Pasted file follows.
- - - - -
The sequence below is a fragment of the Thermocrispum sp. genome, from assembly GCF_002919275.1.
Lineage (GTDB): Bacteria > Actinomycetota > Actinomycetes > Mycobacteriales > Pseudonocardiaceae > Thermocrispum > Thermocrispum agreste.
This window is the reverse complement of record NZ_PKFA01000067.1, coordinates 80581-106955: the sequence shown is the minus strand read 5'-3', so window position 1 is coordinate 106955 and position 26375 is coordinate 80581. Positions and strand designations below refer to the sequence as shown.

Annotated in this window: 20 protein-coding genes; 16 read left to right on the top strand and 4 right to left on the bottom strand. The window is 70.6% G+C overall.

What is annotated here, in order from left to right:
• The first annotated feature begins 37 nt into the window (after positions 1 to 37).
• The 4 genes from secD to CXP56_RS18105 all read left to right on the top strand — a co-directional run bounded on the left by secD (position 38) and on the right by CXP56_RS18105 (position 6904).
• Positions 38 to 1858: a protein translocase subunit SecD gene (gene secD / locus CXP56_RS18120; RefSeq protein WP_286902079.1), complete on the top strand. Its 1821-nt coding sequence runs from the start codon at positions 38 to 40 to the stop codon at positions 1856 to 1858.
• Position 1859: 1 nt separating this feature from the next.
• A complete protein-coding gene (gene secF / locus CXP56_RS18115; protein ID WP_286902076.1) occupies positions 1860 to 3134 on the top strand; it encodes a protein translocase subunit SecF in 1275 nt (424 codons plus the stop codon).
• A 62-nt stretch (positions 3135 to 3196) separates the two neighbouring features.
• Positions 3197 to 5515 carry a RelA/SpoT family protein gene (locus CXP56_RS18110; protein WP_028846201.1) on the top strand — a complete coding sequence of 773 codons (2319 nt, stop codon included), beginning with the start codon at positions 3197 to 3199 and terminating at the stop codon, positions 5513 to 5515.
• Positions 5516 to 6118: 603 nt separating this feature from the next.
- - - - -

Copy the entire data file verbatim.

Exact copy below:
The sequence below is a fragment of the Thermocrispum sp. genome, from assembly GCF_002919275.1.
Lineage (GTDB): Bacteria > Actinomycetota > Actinomycetes > Mycobacteriales > Pseudonocardiaceae > Thermocrispum > Thermocrispum agreste.
This window is the reverse complement of record NZ_PKFA01000067.1, coordinates 80581-106955: the sequence shown is the minus strand read 5'-3', so window position 1 is coordinate 106955 and position 26375 is coordinate 80581. Positions and strand designations below refer to the sequence as shown.

Annotated in this window: 20 protein-coding genes; 16 read left to right on the top strand and 4 right to left on the bottom strand. The window is 70.6% G+C overall.

What is annotated here, in order from left to right:
• The first annotated feature begins 37 nt into the window (after positions 1 to 37).
• The 4 genes from secD to CXP56_RS18105 all read left to right on the top strand — a co-directional run bounded on the left by secD (position 38) and on the right by CXP56_RS18105 (position 6904).
• Positions 38 to 1858: a protein translocase subunit SecD gene (gene secD / locus CXP56_RS18120; RefSeq protein WP_286902079.1), complete on the top strand. Its 1821-nt coding sequence runs from the start codon at positions 38 to 40 to the stop codon at positions 1856 to 1858.
• Position 1859: 1 nt separating this feature from the next.
• A complete protein-coding gene (gene secF / locus CXP56_RS18115; protein ID WP_286902076.1) occupies positions 1860 to 3134 on the top strand; it encodes a protein translocase subunit SecF in 1275 nt (424 codons plus the stop codon).
• A 62-nt stretch (positions 3135 to 3196) separates the two neighbouring features.
• Positions 3197 to 5515 carry a RelA/SpoT family protein gene (locus CXP56_RS18110; protein WP_028846201.1) on the top strand — a complete coding sequence of 773 codons (2319 nt, stop codon included), beginning with the start codon at positions 3197 to 3199 and terminating at the stop codon, positions 5513 to 5515.
• Positions 5516 to 6118: 603 nt separating this feature from the next.